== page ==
May 28, 2023

Bucks Blog: How Many Government Programs Have You Benefited From?

A man dressed as Uncle Sam in Brooklyn, N.Y.Getty ImagesUncle Sam pays a visit to Brooklyn, N.Y.

Mitt Romney stirred up a hornet’s nest with his comments about the 47 percent of Americans who he thinks are dependent on the government.

It turns out, according to 2008 data from the Cornell Survey Research Institute reported Monday in a Times opinion piece, that 96 percent of Americans have taken part in government benefit programs in one form or another.

Listed below are 21 programs referenced by the researchers. Numbers 1 through 13 are “direct,” meaning that the aid comes directly from the government; the remainder are considered “submerged,” in that they come indirectly, through government tax policies. (For instance, the money you put in your workplace 401(k) plan grows tax-deferred).

  1. Head Start
  2. Social Security Disability
  3. Social Security Retirement and Survivors Benefits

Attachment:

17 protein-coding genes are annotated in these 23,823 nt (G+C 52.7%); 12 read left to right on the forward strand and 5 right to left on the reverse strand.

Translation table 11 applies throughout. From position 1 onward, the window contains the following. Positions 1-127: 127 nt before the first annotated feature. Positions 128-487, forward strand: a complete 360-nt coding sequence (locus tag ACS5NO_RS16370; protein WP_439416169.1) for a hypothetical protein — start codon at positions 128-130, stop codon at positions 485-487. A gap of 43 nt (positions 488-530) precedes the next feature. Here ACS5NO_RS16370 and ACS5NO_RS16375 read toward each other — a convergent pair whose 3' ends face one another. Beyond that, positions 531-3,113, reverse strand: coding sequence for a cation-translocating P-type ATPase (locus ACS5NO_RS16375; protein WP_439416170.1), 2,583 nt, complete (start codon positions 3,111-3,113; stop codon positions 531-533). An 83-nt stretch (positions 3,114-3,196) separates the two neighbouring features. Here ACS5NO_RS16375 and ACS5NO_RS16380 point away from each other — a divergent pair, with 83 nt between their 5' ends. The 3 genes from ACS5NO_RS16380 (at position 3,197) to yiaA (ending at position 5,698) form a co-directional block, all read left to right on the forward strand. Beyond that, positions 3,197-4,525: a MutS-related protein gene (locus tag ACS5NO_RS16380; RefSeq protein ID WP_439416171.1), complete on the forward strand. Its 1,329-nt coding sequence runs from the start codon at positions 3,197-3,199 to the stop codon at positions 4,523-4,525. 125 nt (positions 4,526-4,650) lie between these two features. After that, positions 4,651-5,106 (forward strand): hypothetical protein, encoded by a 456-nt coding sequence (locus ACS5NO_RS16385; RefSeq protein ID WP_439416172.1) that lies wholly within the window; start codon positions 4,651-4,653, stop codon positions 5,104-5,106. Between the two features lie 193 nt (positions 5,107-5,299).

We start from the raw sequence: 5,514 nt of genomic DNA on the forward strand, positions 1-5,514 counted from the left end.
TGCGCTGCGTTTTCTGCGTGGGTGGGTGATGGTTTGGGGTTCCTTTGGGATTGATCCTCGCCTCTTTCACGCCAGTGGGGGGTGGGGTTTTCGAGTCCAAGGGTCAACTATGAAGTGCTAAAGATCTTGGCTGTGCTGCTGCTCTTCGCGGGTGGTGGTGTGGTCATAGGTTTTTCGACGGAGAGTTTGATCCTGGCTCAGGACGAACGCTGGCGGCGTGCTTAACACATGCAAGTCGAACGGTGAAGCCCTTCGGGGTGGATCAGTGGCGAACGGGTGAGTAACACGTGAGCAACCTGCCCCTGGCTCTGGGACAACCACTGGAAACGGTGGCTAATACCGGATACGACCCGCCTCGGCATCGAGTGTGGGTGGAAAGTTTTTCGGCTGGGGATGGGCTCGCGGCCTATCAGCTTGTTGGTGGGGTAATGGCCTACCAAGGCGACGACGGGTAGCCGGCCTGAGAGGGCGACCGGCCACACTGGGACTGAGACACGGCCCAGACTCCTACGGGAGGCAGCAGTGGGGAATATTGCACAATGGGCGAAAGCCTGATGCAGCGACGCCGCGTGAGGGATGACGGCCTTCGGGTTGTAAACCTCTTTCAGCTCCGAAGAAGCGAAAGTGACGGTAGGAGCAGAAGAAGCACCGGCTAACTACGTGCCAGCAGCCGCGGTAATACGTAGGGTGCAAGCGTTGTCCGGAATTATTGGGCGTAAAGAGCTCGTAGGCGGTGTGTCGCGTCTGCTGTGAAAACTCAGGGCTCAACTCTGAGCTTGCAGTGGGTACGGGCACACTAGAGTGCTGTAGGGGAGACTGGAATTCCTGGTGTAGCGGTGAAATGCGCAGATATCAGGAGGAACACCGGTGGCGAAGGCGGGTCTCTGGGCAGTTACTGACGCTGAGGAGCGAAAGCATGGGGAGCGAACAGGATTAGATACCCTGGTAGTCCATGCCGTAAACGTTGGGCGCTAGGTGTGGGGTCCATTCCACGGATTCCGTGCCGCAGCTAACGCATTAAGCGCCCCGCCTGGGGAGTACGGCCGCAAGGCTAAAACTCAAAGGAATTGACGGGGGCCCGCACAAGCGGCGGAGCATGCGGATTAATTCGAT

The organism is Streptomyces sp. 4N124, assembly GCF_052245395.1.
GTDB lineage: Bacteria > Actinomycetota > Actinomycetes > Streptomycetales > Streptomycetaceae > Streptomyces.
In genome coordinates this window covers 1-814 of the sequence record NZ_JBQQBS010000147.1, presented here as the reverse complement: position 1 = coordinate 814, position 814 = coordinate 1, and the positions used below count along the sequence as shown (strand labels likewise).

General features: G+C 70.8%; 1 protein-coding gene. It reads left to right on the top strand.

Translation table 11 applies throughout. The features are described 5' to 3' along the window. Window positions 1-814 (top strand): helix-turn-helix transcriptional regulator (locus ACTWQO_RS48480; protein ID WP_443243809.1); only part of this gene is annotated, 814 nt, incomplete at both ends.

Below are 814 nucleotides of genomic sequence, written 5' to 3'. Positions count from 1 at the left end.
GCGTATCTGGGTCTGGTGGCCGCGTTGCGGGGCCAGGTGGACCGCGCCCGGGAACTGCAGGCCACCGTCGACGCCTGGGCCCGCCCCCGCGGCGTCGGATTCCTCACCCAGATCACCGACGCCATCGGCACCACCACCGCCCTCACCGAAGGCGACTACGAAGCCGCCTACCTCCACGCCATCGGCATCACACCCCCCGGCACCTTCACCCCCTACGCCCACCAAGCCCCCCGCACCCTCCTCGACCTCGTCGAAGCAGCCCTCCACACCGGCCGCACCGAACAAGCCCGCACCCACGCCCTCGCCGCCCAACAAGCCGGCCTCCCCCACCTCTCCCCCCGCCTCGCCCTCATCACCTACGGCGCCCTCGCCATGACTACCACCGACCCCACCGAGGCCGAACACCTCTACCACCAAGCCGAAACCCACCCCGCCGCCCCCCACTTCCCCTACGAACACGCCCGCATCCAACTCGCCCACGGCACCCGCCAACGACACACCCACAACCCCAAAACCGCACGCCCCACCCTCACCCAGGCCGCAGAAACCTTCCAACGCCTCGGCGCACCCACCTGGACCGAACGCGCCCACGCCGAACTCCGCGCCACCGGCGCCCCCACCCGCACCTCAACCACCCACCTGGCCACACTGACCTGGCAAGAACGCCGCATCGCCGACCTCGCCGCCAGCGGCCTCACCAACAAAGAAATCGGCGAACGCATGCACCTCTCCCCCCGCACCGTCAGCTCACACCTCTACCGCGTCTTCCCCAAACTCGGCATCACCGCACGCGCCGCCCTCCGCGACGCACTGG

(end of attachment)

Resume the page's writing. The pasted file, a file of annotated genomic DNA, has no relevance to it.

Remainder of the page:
4. Supplemental Security Income (SSI)
  5. Medicaid
  6. Medicare
  7. Welfare (Temporary Assistance for Needy Families, or T.A.N.F.)
  8. G.I. Bill
  9. Veterans’ benefits
  10. Pell Grants
  11. Unemployment Insurance
  12. Food Stamps
  13. Government Subsidized Housing
  14. Home Mortgage Interest Deduction
  15. Hope and Lifetime Learning Tax Credits
  16. Child and Dependent Care Tax Credit
  17. 529 accounts (qualified tuition programs) or Coverdell education savings account (Education I.R.A.’s)
  18. Earned-income tax credit
  19. Employer subsidized health insurance
  20. Employer subsidized retirement benefits
  21. Federal student loans

In an e-mail, Suzanne Mettler, a professor of government at Cornell, explained a bit more about the two forms of employer benefits (Numbers 19 and 20), saying they “are even more submerged than the other policies in that group, because unlike with the others, people take no actual steps to claim the government benefit. As long as one is acquiring those employer-provided benefits, one simply gets the tax benefit — if the employer put the same money in people’s paychecks, they would have to owe taxes on it.”

I personally have benefited from student loans, the home mortgage deduction and employer health and retirement benefits, and my children have 529 education savings plans. My dad went to college (proudly) on the G.I. Bill. My upbringing was middle class.

Take a look at the list and let us know: How many of these have you received or relied on? Are you poor, working class, middle class, upper middle class, or part of the 1 percent?

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